Hopefully wiser minds will prevail and discover that the penalties prescribed by US copyright law are grossly out of proportion to the crime.

Friday, June 19, 2009

Pew Internet Survey

The Pew Internet and American Life Project has released their 2009 Home Broadband Adoption Report. This is always an interesting report, especially that Pew has been conducting this research for multiple years. Overall broadband penetration to households has increased to 63%. Which falls in line with the results of a Strategy Analytics' report mentioned at ArsTechnica.

Important figures from the Pew report show those with lower incomes are continuing to adopt broadband Internet access. For household incomes of $20,000 or less the figures jumped from 25% in 2008 to 35% in 2009. For households with an income between $20,000 and $30,000 the number went from 42% in 2008 to 53% in 2009.

On another note, it appears that the cost of broadband Internet access has increased. Areas with little to no competition have higher prices than locations with multiple access providers. Additionally, the Pew report finds that subscribers are paying more for premium services, those services that offer higher speeds for extra money over the basic fee.

One last point, which is hard to do since there are many interesting pieces of information in these reports. It looks as though African-Americans are for a second year in a row behind in broadband Internet access adoption. It might be time to investigate the reasons for this slow adoption rate.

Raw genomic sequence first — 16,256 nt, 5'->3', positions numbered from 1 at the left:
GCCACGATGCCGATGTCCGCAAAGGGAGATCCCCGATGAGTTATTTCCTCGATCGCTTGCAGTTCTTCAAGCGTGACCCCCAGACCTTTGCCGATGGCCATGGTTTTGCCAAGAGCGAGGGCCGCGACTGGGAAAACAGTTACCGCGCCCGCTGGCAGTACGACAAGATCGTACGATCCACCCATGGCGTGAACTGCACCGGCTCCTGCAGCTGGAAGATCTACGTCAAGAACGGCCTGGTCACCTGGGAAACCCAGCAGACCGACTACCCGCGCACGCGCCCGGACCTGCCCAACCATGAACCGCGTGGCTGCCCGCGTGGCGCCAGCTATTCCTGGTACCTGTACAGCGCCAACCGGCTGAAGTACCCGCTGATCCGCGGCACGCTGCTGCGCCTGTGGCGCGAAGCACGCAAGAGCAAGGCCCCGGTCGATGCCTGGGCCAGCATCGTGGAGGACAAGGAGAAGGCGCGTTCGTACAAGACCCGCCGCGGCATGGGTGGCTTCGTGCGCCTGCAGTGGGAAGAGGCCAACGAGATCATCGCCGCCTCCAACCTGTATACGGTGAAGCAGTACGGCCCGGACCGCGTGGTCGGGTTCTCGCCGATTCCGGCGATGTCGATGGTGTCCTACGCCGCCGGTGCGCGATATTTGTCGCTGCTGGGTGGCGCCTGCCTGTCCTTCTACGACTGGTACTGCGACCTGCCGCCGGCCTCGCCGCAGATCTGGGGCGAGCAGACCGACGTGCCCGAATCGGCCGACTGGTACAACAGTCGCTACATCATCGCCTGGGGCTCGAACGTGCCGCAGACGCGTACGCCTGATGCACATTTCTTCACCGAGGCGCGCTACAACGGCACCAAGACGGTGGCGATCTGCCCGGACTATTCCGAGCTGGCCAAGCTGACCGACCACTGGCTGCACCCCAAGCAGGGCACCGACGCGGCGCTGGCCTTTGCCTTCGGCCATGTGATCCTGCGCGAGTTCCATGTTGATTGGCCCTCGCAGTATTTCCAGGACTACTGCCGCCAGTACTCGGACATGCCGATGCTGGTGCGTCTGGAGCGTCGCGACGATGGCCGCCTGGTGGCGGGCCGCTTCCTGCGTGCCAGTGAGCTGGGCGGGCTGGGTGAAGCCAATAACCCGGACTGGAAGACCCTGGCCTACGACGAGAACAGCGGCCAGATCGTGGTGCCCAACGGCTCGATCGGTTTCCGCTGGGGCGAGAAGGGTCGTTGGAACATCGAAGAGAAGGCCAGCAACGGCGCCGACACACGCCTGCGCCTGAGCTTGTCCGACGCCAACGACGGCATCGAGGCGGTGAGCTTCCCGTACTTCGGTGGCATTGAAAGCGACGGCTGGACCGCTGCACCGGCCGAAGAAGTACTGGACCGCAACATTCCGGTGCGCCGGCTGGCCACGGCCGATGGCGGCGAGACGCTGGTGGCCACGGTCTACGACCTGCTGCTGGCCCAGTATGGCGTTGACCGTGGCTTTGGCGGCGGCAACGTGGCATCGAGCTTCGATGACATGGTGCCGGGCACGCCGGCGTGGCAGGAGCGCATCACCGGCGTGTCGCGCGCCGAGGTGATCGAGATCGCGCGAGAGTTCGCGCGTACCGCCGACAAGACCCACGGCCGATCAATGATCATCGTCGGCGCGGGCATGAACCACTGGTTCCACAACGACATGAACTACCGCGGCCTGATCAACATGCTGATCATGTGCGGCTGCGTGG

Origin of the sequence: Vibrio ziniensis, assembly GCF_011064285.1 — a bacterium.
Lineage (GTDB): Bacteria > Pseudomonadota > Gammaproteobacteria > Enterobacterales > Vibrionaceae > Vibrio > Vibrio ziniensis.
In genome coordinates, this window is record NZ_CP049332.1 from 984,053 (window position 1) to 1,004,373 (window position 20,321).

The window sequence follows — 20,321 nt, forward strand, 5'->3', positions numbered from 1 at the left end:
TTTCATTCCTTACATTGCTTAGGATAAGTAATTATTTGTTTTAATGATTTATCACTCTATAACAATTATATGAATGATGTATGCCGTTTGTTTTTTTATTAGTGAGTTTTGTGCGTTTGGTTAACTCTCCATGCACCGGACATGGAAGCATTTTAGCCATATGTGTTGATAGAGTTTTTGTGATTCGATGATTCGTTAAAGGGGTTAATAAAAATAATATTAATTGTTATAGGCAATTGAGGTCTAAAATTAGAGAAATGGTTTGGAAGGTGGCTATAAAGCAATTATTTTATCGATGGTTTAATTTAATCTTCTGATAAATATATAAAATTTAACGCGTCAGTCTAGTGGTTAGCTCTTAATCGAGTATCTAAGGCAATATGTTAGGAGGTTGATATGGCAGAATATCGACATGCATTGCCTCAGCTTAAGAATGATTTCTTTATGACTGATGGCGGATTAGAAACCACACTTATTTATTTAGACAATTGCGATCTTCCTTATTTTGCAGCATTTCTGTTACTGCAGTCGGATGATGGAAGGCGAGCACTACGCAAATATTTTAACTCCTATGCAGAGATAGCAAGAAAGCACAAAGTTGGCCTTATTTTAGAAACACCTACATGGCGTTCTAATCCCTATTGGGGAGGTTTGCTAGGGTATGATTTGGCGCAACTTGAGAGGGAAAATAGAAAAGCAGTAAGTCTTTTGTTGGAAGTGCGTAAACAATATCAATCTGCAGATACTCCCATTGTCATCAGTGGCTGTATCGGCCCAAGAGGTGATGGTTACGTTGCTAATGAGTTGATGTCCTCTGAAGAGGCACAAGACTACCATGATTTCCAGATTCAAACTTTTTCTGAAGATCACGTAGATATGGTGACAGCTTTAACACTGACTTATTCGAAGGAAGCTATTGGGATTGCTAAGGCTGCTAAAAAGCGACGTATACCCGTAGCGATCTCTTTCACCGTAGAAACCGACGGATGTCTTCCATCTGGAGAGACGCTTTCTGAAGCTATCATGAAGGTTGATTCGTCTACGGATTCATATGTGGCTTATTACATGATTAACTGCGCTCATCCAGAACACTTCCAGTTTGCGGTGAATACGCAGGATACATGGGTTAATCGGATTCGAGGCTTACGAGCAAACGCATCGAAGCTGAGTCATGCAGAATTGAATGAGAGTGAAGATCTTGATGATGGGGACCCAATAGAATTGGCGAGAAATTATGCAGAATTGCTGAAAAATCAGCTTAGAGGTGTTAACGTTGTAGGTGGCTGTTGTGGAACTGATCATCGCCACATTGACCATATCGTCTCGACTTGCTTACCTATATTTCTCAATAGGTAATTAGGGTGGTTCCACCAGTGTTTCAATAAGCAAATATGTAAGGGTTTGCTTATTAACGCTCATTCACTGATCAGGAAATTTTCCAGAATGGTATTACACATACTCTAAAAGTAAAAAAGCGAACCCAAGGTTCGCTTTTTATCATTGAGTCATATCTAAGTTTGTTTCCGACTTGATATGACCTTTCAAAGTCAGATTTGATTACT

I would suggest anyone interested in broadband Internet access in the US to read these reports from the Pew Internet and American Life Project. The reports are full of information and tidbits.

Thursday, June 18, 2009

Broadband Internet Access as a Utility

In the past few days there was a renewed push to include broadband Internet access in the list of utilities. Included in most current lists are: electricity, water, sewer, telephone, steam, and natural gas. The perceived importance of broadband Internet access has been echoed by both politicians and academia for some time. (See Prof. Frieden) One need only look at the MuniWiFi projects around the US, or the efforts of local communities to develop fiber networks in their communities.

Recently British Prime Minister Gordon Brown made the comparison that Internet access is as important as access to other utilities (Thanks to Blandin for posting about this). The US included quite a bit of monetary support to increase broadband penetration and access in the US this past February in the stimulus bill. Many times President Obama has signaled that broadband Internet access is essential to the future of the US.

Why not make Internet access a necessity like other utilities? The rhetoric and the mentality are present in many individuals, groups, and communities across the country. Just as other services such as water, electricity, and telephone were included in the list of utilities, so should Internet access.

Of course there is a catch to providing Internet access. Devices are needed to utilize Internet access. Fortunately some relatively inexpensive computers have become available. In cases that these inexpensive computers are out of the means of citizens, a scheme similar to the DTV coupon program should be created.